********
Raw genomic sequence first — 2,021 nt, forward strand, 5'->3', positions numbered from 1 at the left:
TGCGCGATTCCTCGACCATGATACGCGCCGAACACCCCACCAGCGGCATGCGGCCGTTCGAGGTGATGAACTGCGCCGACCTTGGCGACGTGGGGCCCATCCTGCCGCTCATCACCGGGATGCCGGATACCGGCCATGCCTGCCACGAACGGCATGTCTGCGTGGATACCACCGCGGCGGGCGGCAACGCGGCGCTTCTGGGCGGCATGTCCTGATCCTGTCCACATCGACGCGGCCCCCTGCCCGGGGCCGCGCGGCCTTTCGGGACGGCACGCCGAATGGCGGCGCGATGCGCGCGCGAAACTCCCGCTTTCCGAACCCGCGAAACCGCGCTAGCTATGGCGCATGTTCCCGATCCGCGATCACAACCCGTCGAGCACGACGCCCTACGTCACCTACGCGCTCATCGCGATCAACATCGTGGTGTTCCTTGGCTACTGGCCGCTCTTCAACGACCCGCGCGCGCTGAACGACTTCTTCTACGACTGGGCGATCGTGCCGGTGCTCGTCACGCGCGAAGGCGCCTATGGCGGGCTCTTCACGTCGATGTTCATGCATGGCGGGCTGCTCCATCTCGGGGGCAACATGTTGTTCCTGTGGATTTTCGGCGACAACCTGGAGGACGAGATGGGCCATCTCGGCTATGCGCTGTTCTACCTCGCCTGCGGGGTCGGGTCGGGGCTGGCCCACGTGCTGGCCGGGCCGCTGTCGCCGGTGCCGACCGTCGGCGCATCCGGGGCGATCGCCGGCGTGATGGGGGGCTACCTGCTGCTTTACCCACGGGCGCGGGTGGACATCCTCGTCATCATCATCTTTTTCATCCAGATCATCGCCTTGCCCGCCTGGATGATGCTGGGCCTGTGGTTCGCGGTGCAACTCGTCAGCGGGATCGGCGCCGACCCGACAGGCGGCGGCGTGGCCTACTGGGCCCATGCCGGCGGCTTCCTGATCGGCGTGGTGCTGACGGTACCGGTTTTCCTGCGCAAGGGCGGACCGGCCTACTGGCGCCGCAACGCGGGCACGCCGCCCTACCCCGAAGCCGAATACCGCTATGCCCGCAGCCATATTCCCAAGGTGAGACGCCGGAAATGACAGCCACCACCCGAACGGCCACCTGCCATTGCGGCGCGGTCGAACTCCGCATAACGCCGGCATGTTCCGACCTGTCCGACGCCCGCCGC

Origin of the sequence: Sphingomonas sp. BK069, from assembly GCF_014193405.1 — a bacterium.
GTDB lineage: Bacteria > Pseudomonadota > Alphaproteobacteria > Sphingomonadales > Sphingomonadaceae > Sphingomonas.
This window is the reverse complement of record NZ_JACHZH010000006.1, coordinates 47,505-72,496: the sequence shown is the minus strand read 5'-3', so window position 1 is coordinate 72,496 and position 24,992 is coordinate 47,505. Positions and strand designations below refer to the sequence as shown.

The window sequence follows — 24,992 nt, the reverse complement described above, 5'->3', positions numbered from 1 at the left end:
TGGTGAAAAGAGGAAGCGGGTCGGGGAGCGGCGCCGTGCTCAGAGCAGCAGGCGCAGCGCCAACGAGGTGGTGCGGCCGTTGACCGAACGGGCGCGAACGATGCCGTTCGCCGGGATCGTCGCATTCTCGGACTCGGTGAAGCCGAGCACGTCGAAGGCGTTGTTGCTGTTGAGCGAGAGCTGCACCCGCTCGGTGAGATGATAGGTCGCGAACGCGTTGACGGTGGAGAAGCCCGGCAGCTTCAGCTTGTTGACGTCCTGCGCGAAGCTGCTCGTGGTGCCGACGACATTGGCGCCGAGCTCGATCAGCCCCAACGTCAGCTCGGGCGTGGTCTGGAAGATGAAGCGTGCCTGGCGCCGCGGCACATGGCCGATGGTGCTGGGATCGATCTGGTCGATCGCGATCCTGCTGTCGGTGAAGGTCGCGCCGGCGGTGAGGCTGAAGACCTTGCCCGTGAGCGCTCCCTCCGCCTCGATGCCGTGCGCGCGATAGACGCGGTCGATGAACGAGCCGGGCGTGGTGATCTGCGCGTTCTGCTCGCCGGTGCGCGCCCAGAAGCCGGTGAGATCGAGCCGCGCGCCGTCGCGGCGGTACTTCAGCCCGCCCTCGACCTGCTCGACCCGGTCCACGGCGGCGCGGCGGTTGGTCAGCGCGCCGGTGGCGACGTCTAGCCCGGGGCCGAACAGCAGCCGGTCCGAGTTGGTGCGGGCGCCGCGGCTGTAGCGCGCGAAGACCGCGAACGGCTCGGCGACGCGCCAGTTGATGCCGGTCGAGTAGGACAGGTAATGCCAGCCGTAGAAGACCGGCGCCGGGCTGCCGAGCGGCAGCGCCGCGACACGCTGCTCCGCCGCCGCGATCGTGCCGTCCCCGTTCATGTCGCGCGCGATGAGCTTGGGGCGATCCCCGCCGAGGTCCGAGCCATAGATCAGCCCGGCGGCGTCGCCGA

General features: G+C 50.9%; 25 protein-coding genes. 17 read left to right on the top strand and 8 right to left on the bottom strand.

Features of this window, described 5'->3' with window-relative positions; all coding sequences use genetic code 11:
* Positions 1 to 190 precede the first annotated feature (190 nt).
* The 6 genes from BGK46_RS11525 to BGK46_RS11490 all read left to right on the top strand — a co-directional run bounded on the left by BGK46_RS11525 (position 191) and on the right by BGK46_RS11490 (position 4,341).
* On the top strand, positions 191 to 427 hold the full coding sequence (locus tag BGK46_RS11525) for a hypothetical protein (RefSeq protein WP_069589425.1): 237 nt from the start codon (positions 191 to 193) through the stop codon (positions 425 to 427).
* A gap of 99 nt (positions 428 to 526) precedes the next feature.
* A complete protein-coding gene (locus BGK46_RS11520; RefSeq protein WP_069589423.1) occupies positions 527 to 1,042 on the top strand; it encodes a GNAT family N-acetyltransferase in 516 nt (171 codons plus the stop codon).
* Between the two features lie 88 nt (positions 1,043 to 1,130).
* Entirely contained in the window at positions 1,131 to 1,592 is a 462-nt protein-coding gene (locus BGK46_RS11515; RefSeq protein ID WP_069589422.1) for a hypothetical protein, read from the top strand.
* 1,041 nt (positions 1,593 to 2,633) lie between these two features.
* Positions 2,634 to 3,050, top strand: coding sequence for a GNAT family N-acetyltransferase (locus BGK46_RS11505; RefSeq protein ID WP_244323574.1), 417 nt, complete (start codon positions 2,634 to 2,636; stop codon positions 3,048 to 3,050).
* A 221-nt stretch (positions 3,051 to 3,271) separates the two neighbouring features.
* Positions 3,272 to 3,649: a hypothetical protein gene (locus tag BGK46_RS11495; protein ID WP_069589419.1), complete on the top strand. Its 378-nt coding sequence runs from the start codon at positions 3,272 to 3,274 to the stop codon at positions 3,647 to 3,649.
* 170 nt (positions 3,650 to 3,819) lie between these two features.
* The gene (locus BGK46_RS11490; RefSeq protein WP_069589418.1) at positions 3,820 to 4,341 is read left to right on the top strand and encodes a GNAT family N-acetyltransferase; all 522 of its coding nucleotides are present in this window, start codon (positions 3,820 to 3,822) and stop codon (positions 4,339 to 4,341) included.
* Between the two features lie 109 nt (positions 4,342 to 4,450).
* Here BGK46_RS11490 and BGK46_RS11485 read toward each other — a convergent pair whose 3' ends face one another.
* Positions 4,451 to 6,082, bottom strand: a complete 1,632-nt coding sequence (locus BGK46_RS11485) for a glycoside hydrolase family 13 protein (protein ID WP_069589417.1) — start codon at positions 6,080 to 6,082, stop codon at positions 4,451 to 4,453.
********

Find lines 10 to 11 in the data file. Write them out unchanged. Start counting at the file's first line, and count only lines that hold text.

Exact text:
* Positions 1 to 190 precede the first annotated feature (190 nt).
* The 6 genes from BGK46_RS11525 to BGK46_RS11490 all read left to right on the top strand — a co-directional run bounded on the left by BGK46_RS11525 (position 191) and on the right by BGK46_RS11490 (position 4,341).